One thing is clear about the mammoth structure looming over the revamped horizon of Six Flags Great America in Gurnee: Goliath isn't your grandfather's wooden roller coaster.
In a departure from old-school wooden coasters that are loud, bumpy, slower and limited in what they can do, Goliath will feature the speed, smooth ride and upside-down thrills of a more high-tech steel roller coaster, park officials said.
Wooden roller coasters at Great AmericaWhen Goliath opens in June, it will be the fourth wooden roller coaster at Six Flags Great American in Gurnee. This is how they measure up.
GoliathSteepest drop: 85 degrees
Speed: 72 mph
Height: 165 feet
Track length: 3,100 feet
Length of ride: 1 minute, 30 seconds
ViperSteepest drop: 53 degrees
Speed: 50 mph
Height: 100 feet
Track length: 3,458 feet
Length of ride: 1 minute, 45 seconds
American EagleSteepest drop: 55 degrees
Speed: 66 mph
Height: 128 feet
Track length: 4,650 feet
Length of ride: 2 minutes, 23 seconds
Little DipperSteepest drop: unknown
Speed: 25 mph
Height: 28 feet
Track length: 700 feet
Length of ride: 50 seconds
Source: Six Flags Great America
Manufactured by the Rocky Mountain Construction Group of Idaho, Goliath debuts to the media and coaster enthusiasts during a special presentation at the theme park Thursday, May 29. Officials said the ride is expected to open to the public in June.
But experts say Goliath is more than speed and zero G-forces.
Lee Stellhorn, a Six Flags engineer who helped bring the ride to life during the last nine months, said while most riders will be thrilled by the twists and turns, the true coaster aficionados will revel in the physics behind it.
It starts with the car, where there's no overhead shoulder harness like those found on other looping coasters at the theme park, Stellhorn said. Instead, Goliath uses only lap and shin restraints, even though the coaster spins riders head down for 2 seconds over an extended section of track, he said.
The G-forces inside the car as it turns and dives will keep people in their seat when they are flipped 180 degrees during the middle of the ride, he said.
"It's the physics of the ride that is actually keeping you in your seat," Stellhorn said.
"We could probably go without having anything on the rider, but safety is our priority."
And the key element in that physics is a new track design that also eliminates the loud clicketyclack sound the cars make while rolling on a traditional wooden roller coaster track.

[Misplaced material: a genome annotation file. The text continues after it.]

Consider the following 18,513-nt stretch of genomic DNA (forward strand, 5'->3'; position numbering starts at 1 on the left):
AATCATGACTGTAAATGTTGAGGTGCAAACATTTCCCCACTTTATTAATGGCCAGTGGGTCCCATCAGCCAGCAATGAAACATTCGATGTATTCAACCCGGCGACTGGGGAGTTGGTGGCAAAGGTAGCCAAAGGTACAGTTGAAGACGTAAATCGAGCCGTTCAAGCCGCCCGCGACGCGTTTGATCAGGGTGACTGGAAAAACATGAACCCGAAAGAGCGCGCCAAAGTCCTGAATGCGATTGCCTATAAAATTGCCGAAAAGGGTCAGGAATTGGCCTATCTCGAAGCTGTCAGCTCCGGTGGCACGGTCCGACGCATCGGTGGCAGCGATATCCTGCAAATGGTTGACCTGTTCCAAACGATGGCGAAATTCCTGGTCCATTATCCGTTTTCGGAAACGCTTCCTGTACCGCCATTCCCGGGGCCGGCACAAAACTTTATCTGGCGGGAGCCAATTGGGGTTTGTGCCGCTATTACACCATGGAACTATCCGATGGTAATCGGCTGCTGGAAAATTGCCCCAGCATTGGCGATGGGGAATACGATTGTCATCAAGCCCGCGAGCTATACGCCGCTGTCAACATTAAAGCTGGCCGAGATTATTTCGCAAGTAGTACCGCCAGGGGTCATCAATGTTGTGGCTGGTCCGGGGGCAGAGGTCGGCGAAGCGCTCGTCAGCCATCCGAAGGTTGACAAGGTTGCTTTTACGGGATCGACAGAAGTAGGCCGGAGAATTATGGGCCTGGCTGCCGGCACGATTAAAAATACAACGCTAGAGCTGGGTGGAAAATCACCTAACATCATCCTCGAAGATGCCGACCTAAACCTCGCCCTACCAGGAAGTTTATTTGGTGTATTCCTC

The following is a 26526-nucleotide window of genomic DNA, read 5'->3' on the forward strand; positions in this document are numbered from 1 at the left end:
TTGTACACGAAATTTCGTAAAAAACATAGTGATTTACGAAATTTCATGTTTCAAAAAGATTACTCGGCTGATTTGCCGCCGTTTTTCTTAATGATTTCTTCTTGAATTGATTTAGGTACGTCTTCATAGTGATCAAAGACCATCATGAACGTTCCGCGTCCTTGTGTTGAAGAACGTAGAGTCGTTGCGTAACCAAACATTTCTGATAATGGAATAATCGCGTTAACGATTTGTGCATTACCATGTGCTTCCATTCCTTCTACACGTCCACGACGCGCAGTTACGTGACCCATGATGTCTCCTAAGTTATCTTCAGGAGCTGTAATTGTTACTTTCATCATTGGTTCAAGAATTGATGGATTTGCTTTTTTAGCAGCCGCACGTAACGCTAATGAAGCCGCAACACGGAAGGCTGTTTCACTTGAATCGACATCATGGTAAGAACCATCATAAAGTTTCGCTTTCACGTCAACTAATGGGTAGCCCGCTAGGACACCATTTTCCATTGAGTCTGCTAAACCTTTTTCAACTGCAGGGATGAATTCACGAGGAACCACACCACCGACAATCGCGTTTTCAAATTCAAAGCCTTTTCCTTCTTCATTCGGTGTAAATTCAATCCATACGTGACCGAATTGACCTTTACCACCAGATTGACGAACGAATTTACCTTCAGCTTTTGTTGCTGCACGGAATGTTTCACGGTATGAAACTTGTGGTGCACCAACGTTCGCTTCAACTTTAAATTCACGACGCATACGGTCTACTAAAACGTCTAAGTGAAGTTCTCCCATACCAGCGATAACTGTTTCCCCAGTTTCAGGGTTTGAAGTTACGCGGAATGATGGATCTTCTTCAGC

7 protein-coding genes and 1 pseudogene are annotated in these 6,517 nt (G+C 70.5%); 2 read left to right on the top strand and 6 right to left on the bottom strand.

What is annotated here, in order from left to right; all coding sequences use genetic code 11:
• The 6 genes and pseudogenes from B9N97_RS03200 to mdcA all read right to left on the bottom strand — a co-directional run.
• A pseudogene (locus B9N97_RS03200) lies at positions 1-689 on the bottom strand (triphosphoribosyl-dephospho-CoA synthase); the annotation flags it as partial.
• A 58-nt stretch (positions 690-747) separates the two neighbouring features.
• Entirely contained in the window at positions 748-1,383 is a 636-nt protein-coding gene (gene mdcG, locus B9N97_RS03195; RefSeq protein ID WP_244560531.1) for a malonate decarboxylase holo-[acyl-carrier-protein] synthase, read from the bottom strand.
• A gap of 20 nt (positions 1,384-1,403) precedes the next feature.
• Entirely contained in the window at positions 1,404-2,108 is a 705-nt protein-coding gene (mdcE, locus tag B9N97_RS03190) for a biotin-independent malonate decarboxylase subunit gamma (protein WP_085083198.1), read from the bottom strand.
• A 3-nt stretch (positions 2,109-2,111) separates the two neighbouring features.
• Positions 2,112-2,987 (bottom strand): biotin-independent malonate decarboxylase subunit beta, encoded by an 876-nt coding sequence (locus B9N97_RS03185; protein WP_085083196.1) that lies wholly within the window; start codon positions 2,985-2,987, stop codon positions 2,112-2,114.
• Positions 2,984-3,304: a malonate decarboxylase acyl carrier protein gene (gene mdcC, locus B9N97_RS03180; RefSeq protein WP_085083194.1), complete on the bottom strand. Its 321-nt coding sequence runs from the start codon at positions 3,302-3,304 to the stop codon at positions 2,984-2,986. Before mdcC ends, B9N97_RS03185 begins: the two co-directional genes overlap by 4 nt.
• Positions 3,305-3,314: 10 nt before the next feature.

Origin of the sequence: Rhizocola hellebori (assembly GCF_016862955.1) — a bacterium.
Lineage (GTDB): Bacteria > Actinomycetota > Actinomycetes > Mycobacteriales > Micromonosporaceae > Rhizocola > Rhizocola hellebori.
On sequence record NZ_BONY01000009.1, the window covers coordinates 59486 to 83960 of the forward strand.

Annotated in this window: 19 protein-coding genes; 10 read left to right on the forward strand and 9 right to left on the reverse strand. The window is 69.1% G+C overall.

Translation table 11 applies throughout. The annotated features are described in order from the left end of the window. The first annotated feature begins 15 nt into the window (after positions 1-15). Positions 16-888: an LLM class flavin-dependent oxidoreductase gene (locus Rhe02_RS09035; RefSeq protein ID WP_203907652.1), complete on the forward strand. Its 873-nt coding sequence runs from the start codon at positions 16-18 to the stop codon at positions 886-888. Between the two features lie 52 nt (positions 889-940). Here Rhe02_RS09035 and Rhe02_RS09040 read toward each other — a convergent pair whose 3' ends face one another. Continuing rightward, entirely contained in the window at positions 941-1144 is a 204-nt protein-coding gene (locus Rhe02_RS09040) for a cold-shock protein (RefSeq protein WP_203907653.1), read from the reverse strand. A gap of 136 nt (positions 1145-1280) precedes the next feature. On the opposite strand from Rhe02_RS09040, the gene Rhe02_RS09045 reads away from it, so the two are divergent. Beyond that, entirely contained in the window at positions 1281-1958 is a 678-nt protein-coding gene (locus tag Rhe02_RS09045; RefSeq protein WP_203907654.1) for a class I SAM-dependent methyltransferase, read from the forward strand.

Unlike the steel wheel and track design of the American Eagle and Viper rides, Goliath uses a Topper Track system where a steel rectangle is infused on top of six layers of wood to hug the urethane wheels from the coaster car, said Katy Enriquez, communications manager at Six Flags Great America.
That design allows the coaster to reach the speeds needed to pull off its signature flips and turns, she said.
"It's all about the track," Enriquez said.
"Because of the Topper Track system, the track can bend more than a traditional wood coaster, which enables the coaster to have high-banked turns and the inverted flip."
Plus, she said, it makes the ride smoother and quieter than a traditional wooden coaster.
When the first passenger rides Goliath, Enriquez said, the ride will break three world records for wooden roller coasters -- the 180-foot drop is the tallest drop, the 85-degree drop is the steepest, and its 72 mph speed will make it the fastest in the world.
Goliath will be among the park's fastest coasters: the Raging Bull tops out at 73 mph, while the wooden American Eagle hits 66 mph and Viper has a top speed of 50 mph.
"We decided to bring this coaster to Great America because it's so different from what's out there," Enriquez said.
"In the world of wooden coasters, there were no real changes in innovation between the Viper and the Eagle. But this one is so far advanced in the wooden coaster world."
Scott Heck, the co-regional representative for the American Coaster Enthusiasts Western Great Lakes Region, said with Goliath joining Viper, the Little Dipper and the American Eagle, Six Flags Great America will be the wooden roller coaster capital of the world.
"When you look at it, with all its twists and turns, it really looks more like a hyper-twister roller coaster than a wood coaster," Heck said.
"But to be able to do what they are doing, it's amazing. If you like to ride wood coasters, this will be the place to do it."